For the Birds Radio Program: Rock Pigeon
That which we call a rose by any other name would smell as sweet, but that which we call a Rock Dove will be corrected by an ornithologist to Rock Pigeon now.
When I started birding in 1975, one of the exciting joys for me was finally figuring out how the birds in my every day life fit into the grand scheme of things. What I’d always thought of as McDonald’s Sparrows—because they were the little birds who begged for French fries and bits of hamburger bun—turned into House Sparrows, and my books explained that this was the same species nicknamed the English sparrow. I was surprised to discover that this was just one species—up until I saw them in my first field guide, I’d thought the males and females were two different kinds of birds because their markings were so different.
Regular old ducks turned into Mallards, and again it was nice to clear up that males and females were for sure the same species, even though the males were so vivid and iridescent and the females weren’t. One of my books even explained that Mallards were one of the first domesticated birds, and that white farm ducks are the exact same species as the wild and brightly colored wild Mallards. Farm ducks are still close enough genetically that the two types can interbreed. Young from such a cross tend to be bigger and more washed out than normal Mallards, but it doesn’t take many generations of breeding with wild Mallards to produce young that look exactly like pure-bred Mallards except slightly bigger with a wider white neck band.
The shiny black, speckled birds I used to feed out my dorm room window in college turned out to be European Starlings. The long-tailed, sleek black birds with gold eyes were Common Grackles—my family had always called them crows or crow blackbirds, back from the days when urban crows were not nearly as common as they are now. The first crow I saw after I became a birder, on March 17, 1975 in the Morton Arboretum outside Chicago was also the first crow I’d ever noticed in my life.
Robins were still robins, only now I knew they were American Robins, in an entirely different family than the “Robin Red-breast” found in England. The only bird whose name was exactly the same as I’d thought was the Blue Jay.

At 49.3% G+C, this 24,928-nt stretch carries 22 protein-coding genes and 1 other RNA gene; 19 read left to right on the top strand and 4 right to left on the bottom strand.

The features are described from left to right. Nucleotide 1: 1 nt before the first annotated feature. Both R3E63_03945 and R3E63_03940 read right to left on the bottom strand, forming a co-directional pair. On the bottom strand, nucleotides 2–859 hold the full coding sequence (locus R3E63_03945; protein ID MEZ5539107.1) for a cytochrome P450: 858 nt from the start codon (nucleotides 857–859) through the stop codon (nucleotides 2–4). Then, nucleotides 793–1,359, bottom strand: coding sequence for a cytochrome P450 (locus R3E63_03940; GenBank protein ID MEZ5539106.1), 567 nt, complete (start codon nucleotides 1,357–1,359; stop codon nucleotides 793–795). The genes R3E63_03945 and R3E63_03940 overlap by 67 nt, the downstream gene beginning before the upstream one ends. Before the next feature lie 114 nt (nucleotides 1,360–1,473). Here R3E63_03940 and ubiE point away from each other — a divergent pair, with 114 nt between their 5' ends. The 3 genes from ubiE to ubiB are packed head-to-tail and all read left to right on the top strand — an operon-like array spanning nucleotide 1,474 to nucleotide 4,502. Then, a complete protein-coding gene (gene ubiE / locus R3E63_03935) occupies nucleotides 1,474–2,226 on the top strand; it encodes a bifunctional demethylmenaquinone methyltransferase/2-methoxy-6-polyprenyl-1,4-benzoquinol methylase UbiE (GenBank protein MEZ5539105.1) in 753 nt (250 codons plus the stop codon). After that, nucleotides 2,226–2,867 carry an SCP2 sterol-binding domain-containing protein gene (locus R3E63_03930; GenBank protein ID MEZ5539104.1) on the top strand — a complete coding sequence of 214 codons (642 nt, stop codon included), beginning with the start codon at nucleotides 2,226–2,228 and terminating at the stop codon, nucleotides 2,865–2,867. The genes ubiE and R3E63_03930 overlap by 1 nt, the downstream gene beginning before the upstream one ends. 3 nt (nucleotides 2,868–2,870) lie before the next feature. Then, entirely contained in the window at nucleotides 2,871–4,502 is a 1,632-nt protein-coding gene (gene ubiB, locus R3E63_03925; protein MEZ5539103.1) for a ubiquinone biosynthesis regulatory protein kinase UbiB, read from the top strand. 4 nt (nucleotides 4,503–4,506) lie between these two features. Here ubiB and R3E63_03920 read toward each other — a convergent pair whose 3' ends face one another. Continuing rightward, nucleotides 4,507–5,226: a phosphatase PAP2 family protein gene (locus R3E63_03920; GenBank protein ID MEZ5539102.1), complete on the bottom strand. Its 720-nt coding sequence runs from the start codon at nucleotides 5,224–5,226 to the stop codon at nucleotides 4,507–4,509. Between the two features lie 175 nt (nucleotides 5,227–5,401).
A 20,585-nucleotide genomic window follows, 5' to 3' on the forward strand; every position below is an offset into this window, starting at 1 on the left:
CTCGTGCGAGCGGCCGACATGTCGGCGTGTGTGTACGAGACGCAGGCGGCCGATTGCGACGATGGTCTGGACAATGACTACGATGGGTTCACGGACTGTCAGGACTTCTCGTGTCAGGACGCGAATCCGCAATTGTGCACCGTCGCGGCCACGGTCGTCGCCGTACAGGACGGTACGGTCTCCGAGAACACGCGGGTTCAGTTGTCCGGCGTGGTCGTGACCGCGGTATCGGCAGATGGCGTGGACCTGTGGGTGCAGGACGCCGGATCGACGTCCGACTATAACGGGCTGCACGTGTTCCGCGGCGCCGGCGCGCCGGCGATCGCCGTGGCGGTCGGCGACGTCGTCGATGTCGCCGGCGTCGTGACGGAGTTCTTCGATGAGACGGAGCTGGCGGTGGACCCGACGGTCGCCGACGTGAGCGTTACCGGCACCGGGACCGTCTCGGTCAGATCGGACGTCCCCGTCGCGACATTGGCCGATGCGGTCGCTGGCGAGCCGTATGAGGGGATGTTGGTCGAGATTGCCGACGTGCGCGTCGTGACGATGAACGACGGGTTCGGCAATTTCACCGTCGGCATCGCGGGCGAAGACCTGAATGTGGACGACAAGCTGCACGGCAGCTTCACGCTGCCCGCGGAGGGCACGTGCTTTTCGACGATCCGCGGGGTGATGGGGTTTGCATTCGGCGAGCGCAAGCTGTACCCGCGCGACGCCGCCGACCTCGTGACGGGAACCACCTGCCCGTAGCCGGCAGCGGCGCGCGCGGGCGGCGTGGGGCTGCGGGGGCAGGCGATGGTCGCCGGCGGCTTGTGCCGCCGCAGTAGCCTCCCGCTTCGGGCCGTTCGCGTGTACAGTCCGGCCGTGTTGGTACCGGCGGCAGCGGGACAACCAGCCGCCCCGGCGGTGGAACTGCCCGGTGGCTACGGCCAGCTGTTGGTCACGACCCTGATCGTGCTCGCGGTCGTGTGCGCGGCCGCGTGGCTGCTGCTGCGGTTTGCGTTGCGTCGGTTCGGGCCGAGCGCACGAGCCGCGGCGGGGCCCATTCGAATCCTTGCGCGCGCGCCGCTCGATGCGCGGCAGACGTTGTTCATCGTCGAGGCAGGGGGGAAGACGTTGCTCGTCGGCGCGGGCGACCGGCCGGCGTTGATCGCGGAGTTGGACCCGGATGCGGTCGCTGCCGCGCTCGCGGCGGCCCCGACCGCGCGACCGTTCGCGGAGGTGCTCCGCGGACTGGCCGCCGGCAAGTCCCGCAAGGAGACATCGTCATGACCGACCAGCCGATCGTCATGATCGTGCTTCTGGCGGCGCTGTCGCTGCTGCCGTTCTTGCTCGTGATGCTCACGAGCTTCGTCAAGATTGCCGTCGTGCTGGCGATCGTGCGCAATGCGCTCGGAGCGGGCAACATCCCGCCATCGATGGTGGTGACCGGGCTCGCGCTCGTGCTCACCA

Perhaps the first birds I ever noticed in my life were pigeons. My earliest memory is of standing on our family’s sofa to look out the living room window. We lived near the Chicago River, with a drawbridge within sight. When the bridge went up, pigeons would fly up into the sky, drawing my eyes upward, carrying me away from the grimy streets and cruel people and sad losses in my life. My brother caught a pigeon when he was ten, and after building him a coop and getting involved in pigeon fancier clubs, entered him into many pigeon races.
When I became a birder I learned that pigeons, like House Sparrows and starlings, were introduced to America, but in the case of pigeons, they were never intended to become wild birds. Pigeons were used for food and for carrying messages. My grandpa told me about the pigeons in the Army Signal Corps that saved soldiers lives during the two World Wars. I loved these birds, and was delighted when I became a birder to learn that their real ornithological name was more dignified than pigeon—they were Rock Doves. This was the name they’d held since the American Ornithologists’ Union first standardized English names of birds in 1886, but apparently someone referred to them as Rock Pigeons in the literature at least once before anyone called them Rock Doves, because this month in the updated checklist, the AOU changed its name officially to Rock Pigeon. It’s disconcerting after over a quarter of a century to have to start calling this bird something else—like when one of my friends got divorced and not only went back to her maiden name, but also changed her first name, too. Now I have to train myself to say Rock Pigeon. I’ll eventually get used to it. But I’m sure glad no one wrote some of the other names for pigeon in the ornithological literature of the 1800s. I’d never adjust to changing its name to the flying rat.